by Tynan Drake, Ball State University

An erasure poem is a “poem that sculpts itself out of another larger text” in order to commentate on or derive new meaning from the original text (Brewer, “Erasure and Blackout Poems”). Erasure poems are created by taking choice words or phrases from the source text and deleting everything else in between. This technique can influence the interpretation of the reading by changing the context or be used to enhance the impact of the story by highlighting the most striking components.


This erasure poem was created from the text of Kiara Alfonseca’s article “The Great Pacific Garbage Patch, full of ocean plastic, keeps growing” in order to emphasize the growing problem of plastic waste in our oceans. Please read the full article at:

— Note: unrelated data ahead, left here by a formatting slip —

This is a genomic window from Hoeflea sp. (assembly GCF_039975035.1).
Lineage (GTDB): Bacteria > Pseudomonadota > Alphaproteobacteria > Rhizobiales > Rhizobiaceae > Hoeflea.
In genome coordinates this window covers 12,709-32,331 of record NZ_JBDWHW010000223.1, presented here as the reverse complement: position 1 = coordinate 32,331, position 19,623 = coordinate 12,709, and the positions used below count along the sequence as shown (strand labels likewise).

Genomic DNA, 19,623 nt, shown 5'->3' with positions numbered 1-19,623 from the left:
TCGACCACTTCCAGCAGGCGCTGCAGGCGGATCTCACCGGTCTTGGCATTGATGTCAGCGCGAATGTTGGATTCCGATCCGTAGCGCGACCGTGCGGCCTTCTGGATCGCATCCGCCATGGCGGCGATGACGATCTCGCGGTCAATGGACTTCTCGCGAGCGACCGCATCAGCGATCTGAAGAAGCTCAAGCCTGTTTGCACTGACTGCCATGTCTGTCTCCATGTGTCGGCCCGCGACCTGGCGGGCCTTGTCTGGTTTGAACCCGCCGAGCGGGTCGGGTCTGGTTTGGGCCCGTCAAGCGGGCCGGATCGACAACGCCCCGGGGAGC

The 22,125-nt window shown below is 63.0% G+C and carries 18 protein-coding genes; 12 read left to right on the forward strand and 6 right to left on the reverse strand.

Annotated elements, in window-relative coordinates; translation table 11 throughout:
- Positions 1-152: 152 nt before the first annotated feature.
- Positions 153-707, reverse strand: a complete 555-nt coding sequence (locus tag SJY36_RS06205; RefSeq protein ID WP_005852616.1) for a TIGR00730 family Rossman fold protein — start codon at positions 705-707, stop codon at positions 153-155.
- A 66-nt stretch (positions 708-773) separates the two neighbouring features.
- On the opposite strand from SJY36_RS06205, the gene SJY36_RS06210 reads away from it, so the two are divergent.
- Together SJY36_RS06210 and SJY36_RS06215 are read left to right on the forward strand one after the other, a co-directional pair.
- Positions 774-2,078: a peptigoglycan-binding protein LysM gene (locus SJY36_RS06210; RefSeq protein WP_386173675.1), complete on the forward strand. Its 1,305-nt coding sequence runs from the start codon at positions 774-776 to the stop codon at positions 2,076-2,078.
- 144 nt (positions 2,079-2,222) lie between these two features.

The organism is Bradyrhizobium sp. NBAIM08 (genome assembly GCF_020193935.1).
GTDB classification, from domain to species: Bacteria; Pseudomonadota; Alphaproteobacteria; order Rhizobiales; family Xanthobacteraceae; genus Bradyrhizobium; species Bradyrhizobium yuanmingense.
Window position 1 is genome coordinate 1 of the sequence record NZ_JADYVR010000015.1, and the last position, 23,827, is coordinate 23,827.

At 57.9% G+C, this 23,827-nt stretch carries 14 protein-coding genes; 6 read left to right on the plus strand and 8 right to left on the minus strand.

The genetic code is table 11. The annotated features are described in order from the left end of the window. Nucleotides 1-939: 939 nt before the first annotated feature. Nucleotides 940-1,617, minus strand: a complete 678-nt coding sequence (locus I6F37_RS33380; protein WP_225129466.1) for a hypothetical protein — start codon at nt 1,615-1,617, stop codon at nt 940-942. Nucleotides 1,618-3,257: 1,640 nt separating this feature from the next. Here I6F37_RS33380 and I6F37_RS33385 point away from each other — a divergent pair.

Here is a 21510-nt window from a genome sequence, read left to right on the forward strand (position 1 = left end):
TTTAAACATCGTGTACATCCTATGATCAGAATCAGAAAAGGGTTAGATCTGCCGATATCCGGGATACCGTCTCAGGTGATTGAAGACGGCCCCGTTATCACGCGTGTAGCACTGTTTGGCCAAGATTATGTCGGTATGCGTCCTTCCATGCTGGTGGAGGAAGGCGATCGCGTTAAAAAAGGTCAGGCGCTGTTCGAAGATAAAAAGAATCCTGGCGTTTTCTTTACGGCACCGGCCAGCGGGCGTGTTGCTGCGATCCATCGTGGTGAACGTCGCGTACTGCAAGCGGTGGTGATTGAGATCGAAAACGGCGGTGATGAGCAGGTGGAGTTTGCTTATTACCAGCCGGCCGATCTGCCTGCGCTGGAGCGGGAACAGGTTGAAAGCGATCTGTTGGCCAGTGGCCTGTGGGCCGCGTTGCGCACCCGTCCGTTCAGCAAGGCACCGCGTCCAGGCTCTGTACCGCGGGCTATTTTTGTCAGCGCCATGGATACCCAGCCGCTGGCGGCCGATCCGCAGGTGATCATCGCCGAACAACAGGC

Ocean Erasure: The Great Pacific Garbage Patch


monster          lurking

between Hawaii and California

vast dump   plastic waste   ocean

growing rapidly        a study        warned

Ocean Cleanup    a problem    to understand

non-profit            led the            initiative

more          we thought          not too late

Trash Free Seas      he sees      opportunity

stop          plastic          waterways

monitor    consumption    disposal

think about                 living

end        day        a people problem

far away     foreign     always downstream

power               changes               outflow

stop              the course              discarded

improve          cleanup          capture, concentrate

ship            the patch back to land            debris

meant to kill         lost and discarded         oceans

damaged ecosystems         deadly to         life

humans    great strides    turning    around

waste      stopping      our waterways

awareness                  is growing

people          make          an impact


Works Cited

Alfonseca, Kiara. “The Great Pacific Garbage Patch, full of ocean plastic, keeps growing.” NBC News, 25 Mar. 2018, Accessed 27 Mar. 2018.

Brewer, Robert Lee. “Erasure and Blackout Poems: Poetic Forms.” Writer’s Digest, 21 Nov. 2014, Accessed 10 Apr. 2018.